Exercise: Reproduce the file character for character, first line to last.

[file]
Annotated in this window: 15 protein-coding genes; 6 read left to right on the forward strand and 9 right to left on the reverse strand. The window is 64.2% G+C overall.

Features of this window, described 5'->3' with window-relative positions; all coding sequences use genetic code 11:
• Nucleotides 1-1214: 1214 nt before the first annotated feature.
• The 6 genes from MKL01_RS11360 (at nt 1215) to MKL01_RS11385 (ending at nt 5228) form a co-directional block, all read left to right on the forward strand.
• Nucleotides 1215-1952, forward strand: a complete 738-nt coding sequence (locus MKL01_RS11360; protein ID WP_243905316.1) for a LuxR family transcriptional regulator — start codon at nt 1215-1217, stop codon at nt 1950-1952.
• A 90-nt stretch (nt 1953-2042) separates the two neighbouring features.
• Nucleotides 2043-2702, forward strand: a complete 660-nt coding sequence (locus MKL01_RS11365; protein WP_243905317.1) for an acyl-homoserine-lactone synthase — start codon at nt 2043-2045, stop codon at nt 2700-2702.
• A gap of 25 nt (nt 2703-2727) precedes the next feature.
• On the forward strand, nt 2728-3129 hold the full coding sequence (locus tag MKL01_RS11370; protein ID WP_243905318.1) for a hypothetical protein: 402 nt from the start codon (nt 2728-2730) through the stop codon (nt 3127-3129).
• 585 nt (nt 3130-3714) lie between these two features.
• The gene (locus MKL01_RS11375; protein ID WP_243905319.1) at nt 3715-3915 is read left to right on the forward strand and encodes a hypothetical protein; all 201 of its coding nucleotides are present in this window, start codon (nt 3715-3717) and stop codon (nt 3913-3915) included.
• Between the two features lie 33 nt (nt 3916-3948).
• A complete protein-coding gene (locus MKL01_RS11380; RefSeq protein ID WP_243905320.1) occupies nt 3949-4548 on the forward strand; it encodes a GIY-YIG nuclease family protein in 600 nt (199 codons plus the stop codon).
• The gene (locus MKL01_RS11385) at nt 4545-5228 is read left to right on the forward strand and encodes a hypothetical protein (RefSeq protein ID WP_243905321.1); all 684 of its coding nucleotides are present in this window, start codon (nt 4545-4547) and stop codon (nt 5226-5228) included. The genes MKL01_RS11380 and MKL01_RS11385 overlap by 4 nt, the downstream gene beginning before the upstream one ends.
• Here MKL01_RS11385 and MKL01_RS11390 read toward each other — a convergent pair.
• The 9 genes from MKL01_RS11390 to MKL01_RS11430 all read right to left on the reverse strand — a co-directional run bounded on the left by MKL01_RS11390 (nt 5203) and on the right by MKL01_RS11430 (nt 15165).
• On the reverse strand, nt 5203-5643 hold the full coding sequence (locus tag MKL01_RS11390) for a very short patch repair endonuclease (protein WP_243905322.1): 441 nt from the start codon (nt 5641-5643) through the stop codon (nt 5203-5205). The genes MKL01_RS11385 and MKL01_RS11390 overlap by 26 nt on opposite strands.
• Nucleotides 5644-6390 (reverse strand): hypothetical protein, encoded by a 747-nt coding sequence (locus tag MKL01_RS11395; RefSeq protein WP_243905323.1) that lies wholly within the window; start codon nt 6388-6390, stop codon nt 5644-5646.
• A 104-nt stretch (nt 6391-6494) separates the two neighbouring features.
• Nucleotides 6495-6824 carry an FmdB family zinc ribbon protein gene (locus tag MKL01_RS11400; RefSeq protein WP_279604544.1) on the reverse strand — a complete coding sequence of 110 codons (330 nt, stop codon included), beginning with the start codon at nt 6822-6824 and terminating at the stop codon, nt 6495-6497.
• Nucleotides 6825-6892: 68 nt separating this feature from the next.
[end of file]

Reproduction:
Annotated in this window: 15 protein-coding genes; 6 read left to right on the forward strand and 9 right to left on the reverse strand. The window is 64.2% G+C overall.

Features of this window, described 5'->3' with window-relative positions; all coding sequences use genetic code 11:
• Nucleotides 1-1214: 1214 nt before the first annotated feature.
• The 6 genes from MKL01_RS11360 (at nt 1215) to MKL01_RS11385 (ending at nt 5228) form a co-directional block, all read left to right on the forward strand.
• Nucleotides 1215-1952, forward strand: a complete 738-nt coding sequence (locus MKL01_RS11360; protein ID WP_243905316.1) for a LuxR family transcriptional regulator — start codon at nt 1215-1217, stop codon at nt 1950-1952.
• A 90-nt stretch (nt 1953-2042) separates the two neighbouring features.
• Nucleotides 2043-2702, forward strand: a complete 660-nt coding sequence (locus MKL01_RS11365; protein WP_243905317.1) for an acyl-homoserine-lactone synthase — start codon at nt 2043-2045, stop codon at nt 2700-2702.
• A gap of 25 nt (nt 2703-2727) precedes the next feature.
• On the forward strand, nt 2728-3129 hold the full coding sequence (locus tag MKL01_RS11370; protein ID WP_243905318.1) for a hypothetical protein: 402 nt from the start codon (nt 2728-2730) through the stop codon (nt 3127-3129).
• 585 nt (nt 3130-3714) lie between these two features.
• The gene (locus MKL01_RS11375; protein ID WP_243905319.1) at nt 3715-3915 is read left to right on the forward strand and encodes a hypothetical protein; all 201 of its coding nucleotides are present in this window, start codon (nt 3715-3717) and stop codon (nt 3913-3915) included.
• Between the two features lie 33 nt (nt 3916-3948).
• A complete protein-coding gene (locus MKL01_RS11380; RefSeq protein ID WP_243905320.1) occupies nt 3949-4548 on the forward strand; it encodes a GIY-YIG nuclease family protein in 600 nt (199 codons plus the stop codon).
• The gene (locus MKL01_RS11385) at nt 4545-5228 is read left to right on the forward strand and encodes a hypothetical protein (RefSeq protein ID WP_243905321.1); all 684 of its coding nucleotides are present in this window, start codon (nt 4545-4547) and stop codon (nt 5226-5228) included. The genes MKL01_RS11380 and MKL01_RS11385 overlap by 4 nt, the downstream gene beginning before the upstream one ends.
• Here MKL01_RS11385 and MKL01_RS11390 read toward each other — a convergent pair.
• The 9 genes from MKL01_RS11390 to MKL01_RS11430 all read right to left on the reverse strand — a co-directional run bounded on the left by MKL01_RS11390 (nt 5203) and on the right by MKL01_RS11430 (nt 15165).
• On the reverse strand, nt 5203-5643 hold the full coding sequence (locus tag MKL01_RS11390) for a very short patch repair endonuclease (protein WP_243905322.1): 441 nt from the start codon (nt 5641-5643) through the stop codon (nt 5203-5205). The genes MKL01_RS11385 and MKL01_RS11390 overlap by 26 nt on opposite strands.
• Nucleotides 5644-6390 (reverse strand): hypothetical protein, encoded by a 747-nt coding sequence (locus tag MKL01_RS11395; RefSeq protein WP_243905323.1) that lies wholly within the window; start codon nt 6388-6390, stop codon nt 5644-5646.
• A 104-nt stretch (nt 6391-6494) separates the two neighbouring features.
• Nucleotides 6495-6824 carry an FmdB family zinc ribbon protein gene (locus tag MKL01_RS11400; RefSeq protein WP_279604544.1) on the reverse strand — a complete coding sequence of 110 codons (330 nt, stop codon included), beginning with the start codon at nt 6822-6824 and terminating at the stop codon, nt 6495-6497.
• Nucleotides 6825-6892: 68 nt separating this feature from the next.